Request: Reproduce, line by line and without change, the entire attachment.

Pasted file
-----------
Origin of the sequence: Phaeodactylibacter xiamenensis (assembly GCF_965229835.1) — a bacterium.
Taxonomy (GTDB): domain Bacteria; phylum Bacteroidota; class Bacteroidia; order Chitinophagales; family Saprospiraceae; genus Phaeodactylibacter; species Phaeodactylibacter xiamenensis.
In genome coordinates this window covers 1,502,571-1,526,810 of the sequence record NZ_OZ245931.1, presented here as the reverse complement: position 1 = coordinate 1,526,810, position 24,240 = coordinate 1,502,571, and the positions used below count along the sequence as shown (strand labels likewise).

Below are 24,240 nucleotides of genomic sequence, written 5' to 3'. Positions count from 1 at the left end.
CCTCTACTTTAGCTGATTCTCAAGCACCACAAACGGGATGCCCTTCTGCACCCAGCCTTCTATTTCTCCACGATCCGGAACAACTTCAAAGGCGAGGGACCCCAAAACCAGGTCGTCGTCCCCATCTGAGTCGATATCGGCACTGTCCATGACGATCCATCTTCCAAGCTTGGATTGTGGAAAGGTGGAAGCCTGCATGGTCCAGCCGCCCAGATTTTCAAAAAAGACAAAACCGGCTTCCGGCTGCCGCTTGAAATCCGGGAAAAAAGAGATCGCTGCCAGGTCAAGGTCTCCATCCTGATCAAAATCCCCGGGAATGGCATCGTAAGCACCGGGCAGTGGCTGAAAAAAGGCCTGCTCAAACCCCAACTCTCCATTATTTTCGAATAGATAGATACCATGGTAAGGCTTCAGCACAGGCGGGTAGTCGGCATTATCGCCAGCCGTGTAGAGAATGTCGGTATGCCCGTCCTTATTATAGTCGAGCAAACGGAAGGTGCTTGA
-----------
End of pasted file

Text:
Origin of the sequence: Phaeodactylibacter xiamenensis (assembly GCF_965229835.1) — a bacterium.
Taxonomy (GTDB): domain Bacteria; phylum Bacteroidota; class Bacteroidia; order Chitinophagales; family Saprospiraceae; genus Phaeodactylibacter; species Phaeodactylibacter xiamenensis.
In genome coordinates this window covers 1,502,571-1,526,810 of the sequence record NZ_OZ245931.1, presented here as the reverse complement: position 1 = coordinate 1,526,810, position 24,240 = coordinate 1,502,571, and the positions used below count along the sequence as shown (strand labels likewise).

Below are 24,240 nucleotides of genomic sequence, written 5' to 3'. Positions count from 1 at the left end.
CCTCTACTTTAGCTGATTCTCAAGCACCACAAACGGGATGCCCTTCTGCACCCAGCCTTCTATTTCTCCACGATCCGGAACAACTTCAAAGGCGAGGGACCCCAAAACCAGGTCGTCGTCCCCATCTGAGTCGATATCGGCACTGTCCATGACGATCCATCTTCCAAGCTTGGATTGTGGAAAGGTGGAAGCCTGCATGGTCCAGCCGCCCAGATTTTCAAAAAAGACAAAACCGGCTTCCGGCTGCCGCTTGAAATCCGGGAAAAAAGAGATCGCTGCCAGGTCAAGGTCTCCATCCTGATCAAAATCCCCGGGAATGGCATCGTAAGCACCGGGCAGTGGCTGAAAAAAGGCCTGCTCAAACCCCAACTCTCCATTATTTTCGAATAGATAGATACCATGGTAAGGCTTCAGCACAGGCGGGTAGTCGGCATTATCGCCAGCCGTGTAGAGAATGTCGGTATGCCCGTCCTTATTATAGTCGAGCAAACGGAAGGTGCTTGA